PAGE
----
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Michael Keiser, PhD
Asst Professor in Residence
Institute for Neurodegenerative Diseases
What I do
Our group investigates how drugs affect entire networks of proteins in the body at once to achieve their therapeutic effects, via computational predictions paired with experimental testing.
Departmental research area
My research expertise
Systems pharmacology, Machine learning, Forward polypharmacology, Computational chemical biology, Neurodegeneration, Adverse drug reactions, Network structure, Chemical-genetic epistasis
PhD, Bioinformatics, University of California, San Francisco, 2009
Bachelors in Arts and Sciences, Slavic language and Literature/Computer Science, Stanford University, 2004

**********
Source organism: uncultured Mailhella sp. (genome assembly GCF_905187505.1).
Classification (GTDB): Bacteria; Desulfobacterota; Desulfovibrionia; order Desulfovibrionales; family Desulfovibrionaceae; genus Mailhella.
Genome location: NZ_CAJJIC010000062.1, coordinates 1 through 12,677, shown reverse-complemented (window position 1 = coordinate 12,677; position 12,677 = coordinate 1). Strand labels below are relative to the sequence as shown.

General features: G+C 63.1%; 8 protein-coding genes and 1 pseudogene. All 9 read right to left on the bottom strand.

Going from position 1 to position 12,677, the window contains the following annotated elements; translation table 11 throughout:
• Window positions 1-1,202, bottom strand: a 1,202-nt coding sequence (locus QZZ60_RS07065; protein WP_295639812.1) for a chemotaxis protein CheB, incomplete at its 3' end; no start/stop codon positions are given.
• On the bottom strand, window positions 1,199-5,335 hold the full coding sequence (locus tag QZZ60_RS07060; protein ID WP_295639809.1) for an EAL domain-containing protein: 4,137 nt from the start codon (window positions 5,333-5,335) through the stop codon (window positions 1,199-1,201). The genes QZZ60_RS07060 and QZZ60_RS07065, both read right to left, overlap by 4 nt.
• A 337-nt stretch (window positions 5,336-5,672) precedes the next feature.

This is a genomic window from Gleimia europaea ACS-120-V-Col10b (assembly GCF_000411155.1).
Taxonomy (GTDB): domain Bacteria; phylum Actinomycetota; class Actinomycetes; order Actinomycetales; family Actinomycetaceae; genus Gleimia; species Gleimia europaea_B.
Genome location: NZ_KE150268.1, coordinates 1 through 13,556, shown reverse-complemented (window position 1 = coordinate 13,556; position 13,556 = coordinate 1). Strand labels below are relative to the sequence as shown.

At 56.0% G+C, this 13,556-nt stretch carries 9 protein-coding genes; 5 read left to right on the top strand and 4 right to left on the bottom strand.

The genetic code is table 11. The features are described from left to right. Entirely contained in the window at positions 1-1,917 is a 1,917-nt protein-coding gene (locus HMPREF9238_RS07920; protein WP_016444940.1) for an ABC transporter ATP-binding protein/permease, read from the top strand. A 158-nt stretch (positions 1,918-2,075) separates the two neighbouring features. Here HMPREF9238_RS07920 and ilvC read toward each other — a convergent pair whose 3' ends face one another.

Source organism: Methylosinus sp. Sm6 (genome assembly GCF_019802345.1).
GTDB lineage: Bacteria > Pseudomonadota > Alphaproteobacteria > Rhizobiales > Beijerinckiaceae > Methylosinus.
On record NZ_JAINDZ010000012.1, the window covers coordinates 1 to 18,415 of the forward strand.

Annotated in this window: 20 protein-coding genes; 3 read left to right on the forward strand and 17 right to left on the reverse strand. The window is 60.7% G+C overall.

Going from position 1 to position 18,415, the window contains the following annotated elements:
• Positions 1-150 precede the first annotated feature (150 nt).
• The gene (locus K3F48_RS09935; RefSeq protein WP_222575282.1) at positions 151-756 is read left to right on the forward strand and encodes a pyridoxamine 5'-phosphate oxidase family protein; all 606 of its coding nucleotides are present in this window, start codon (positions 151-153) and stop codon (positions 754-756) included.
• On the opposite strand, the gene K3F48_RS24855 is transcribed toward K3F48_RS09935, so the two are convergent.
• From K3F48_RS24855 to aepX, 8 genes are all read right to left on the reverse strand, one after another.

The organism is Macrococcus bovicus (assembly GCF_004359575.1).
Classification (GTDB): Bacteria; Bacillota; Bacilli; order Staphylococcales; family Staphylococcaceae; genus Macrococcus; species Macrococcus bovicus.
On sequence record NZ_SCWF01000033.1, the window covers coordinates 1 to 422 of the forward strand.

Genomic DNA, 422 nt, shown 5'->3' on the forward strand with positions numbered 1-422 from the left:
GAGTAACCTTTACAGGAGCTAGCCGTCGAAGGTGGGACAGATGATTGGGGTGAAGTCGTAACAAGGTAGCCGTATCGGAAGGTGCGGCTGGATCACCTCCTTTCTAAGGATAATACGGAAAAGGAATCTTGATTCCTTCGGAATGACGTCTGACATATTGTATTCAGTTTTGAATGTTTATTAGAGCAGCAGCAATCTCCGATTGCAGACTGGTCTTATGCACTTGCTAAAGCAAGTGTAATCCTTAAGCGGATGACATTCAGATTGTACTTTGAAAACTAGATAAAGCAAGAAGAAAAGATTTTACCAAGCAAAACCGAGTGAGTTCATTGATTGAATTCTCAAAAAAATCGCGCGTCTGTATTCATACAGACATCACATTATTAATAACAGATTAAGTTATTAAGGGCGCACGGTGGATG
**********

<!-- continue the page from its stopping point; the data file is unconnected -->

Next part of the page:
Masters, Russian and Eurasian Studies, Stanford University, 2004
Our lab investigates how small molecules perturb protein target networks to biological and therapeutic effect. In a forward polypharmacology campaign, we are using machine learning and computational methods such as the Similarity Ensemble Approach (SEA) to infer new combinations of targets underlying compound-induced phenotypes in cells and broader model systems. Thinking of each target as a musical note, we predict and test entire chords at a time via chemical-genetic epistasis experiments in models of complex diseases such as neurodegeneration.
These systems pharmacology inquiries tell us where current understanding of drug action is weak, and because we use human pharmacology to mine for mechanisms, we can apply the therapeutic chords we find directly to the prediction of patient drug responses, adverse drug reactions, and personalized medicine.